In addition to his artistic work, Robert has taught in the Department of Art at Hunter College since 1968, where he has influenced and mentored countless generations of artists.  For his teaching, he was awarded the Distinguished Teaching of Art Award from the College Art Association in 1998.

Robert is also currently the subject of a major 45-year survey exhibition entitled Visual Sensations: The Paintings of Robert Swain curated by Gabriele Evertz at Hunter College Times Square Gallery located at 450 W. 41st Street, NYC.  The exhibition dates are October 7 – November 13, 2010.  The exhibition is accompanied by a catalog with texts by Gabriele Evertz, Professor of Art, Hunter College; William Agee, Professor of Art History, Hunter College; and artist and MINUS SPACE founder Matthew Deleget.

SUPPORT
MINUS SPACE extends a heartfelt thanks to artist Gabriele Evertz for her incredible assistance with this exhibition. MINUS SPACE’s programming is made possible by the generous support of The Golden Rule Foundation, as well as individual donors. We thank you!

PRESS
Robert Swain: Hunter College Times Square Gallery & MINUS SPACE, by Stephen Maine, Art in America, February 2011
Robert Swain at Hunter College and MINUS SPACE, The Kalm Report, December 6, 2010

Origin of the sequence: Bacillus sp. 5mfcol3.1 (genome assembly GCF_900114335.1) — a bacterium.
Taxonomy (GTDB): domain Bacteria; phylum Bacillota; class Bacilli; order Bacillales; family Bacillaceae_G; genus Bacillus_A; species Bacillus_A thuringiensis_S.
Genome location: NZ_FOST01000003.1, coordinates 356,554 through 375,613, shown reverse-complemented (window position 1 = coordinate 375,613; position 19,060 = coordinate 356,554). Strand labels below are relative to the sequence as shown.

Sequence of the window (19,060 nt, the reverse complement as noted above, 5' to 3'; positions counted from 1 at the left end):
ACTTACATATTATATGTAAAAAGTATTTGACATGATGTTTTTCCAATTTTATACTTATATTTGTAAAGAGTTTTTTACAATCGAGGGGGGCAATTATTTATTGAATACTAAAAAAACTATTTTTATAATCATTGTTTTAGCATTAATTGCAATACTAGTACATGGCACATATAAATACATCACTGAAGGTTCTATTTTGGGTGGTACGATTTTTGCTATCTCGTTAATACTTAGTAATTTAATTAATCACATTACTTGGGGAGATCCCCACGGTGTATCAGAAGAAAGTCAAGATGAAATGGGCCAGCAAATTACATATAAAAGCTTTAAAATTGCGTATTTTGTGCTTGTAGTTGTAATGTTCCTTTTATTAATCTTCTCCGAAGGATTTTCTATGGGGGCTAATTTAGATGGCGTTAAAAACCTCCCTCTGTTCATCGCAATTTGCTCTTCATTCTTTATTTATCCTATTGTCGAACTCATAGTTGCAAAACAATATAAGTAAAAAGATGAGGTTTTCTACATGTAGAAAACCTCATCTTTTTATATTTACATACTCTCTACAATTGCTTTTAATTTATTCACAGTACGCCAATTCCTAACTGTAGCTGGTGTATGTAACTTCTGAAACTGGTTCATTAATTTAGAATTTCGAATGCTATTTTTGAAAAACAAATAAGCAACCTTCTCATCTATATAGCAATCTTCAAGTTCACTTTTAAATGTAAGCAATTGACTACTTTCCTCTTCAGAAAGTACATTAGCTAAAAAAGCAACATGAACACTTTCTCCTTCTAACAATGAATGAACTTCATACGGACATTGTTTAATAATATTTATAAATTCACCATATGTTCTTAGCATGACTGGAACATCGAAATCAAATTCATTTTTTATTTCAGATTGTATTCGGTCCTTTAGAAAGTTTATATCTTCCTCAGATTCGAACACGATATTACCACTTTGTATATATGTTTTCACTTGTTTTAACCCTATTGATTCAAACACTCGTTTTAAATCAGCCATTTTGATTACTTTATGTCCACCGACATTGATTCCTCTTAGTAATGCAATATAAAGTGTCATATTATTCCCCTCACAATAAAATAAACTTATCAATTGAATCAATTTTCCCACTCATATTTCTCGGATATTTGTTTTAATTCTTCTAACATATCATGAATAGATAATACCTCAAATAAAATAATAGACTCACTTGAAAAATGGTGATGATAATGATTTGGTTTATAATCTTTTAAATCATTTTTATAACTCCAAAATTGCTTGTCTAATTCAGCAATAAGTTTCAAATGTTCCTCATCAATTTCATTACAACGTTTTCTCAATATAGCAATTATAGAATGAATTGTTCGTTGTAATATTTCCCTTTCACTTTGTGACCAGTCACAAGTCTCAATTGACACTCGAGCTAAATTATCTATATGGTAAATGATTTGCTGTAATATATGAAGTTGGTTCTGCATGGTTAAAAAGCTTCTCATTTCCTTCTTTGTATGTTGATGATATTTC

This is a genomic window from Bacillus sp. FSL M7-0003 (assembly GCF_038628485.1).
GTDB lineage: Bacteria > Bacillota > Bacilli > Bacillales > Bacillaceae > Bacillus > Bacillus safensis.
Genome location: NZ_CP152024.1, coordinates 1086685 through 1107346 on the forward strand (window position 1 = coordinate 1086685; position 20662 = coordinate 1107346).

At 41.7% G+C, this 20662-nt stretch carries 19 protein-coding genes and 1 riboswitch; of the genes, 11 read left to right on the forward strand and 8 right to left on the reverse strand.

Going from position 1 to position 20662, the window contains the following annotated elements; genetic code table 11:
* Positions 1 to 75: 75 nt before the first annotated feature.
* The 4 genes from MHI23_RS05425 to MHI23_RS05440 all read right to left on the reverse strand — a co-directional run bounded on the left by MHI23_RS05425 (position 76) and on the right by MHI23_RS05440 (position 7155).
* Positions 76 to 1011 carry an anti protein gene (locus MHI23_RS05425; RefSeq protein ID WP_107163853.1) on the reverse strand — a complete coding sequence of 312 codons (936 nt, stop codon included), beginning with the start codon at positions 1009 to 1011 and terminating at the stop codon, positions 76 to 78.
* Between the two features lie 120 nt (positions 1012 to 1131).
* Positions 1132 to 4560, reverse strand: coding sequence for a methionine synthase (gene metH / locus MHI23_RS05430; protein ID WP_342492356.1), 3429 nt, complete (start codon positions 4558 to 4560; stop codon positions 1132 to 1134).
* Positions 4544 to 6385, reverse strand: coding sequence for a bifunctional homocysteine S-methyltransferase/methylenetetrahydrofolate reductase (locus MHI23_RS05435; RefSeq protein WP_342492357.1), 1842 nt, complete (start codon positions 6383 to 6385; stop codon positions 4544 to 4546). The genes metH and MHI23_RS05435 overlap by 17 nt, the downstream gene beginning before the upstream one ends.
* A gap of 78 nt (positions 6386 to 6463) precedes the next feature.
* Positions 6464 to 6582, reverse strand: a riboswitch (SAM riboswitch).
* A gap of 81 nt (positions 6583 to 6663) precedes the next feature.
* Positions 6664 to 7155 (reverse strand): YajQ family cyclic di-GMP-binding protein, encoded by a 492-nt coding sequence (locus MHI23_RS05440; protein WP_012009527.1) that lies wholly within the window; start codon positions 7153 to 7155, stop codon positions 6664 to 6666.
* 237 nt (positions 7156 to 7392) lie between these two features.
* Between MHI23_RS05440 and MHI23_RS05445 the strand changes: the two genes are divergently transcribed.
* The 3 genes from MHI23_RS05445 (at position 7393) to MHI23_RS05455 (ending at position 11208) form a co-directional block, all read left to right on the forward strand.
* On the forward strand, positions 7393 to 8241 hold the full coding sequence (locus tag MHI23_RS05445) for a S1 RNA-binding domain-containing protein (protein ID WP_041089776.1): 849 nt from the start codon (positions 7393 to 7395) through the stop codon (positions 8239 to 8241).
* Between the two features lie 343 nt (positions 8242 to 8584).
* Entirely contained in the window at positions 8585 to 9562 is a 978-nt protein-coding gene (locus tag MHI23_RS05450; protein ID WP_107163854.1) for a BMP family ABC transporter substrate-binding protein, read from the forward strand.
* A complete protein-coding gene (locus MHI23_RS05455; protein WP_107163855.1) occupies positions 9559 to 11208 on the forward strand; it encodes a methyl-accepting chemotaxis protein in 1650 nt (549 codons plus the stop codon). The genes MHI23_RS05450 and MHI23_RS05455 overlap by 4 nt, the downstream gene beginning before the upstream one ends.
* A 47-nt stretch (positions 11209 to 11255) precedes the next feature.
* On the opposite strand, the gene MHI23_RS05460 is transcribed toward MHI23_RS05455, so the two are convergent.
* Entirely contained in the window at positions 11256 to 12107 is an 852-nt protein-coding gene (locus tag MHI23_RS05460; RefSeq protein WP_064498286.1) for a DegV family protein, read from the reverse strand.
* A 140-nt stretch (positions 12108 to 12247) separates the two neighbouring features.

Gallery Chronicle: On “Visual Sensations: The Paintings of Robert Swain, 1967–2010” at the Hunter College Times Square Gallery, by James Panero, The New Criterion, November 2010

 

 

One Response to “Robert Swain: Primary Research”

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  1. HJ BOTT says:

    Yes, Robert Swain is a phenomenal artist probing the phenomenological dynamics of color. Swain has certainly influenced my pursuits at varying times. I work with a gray-scale of 64 increments mixing color, especially to avoid the harshness of the “Primary-Trinity.” This is not to say that such graying subtleties are big hits with but a very art scene in Texas, or anywhere else that I’ve shown except Germany. In the 1970’s, a lengthy series of highly textured Monochromes did enjoy a significant curatorial and collector following, even being acquired at this time. Many thanks to Robert Swain and Gabriele Evertz for their contributions to a more comprehensive understanding of color. This is very timely as the massive Carlos Cruz-Diez retrospective is at the Museum of Fine Arts, Houston. Come enjoy this vast exhibition. Congrats on the coverage in Art in America. May Robert Swain enjoy much more. As the paint dries, HJB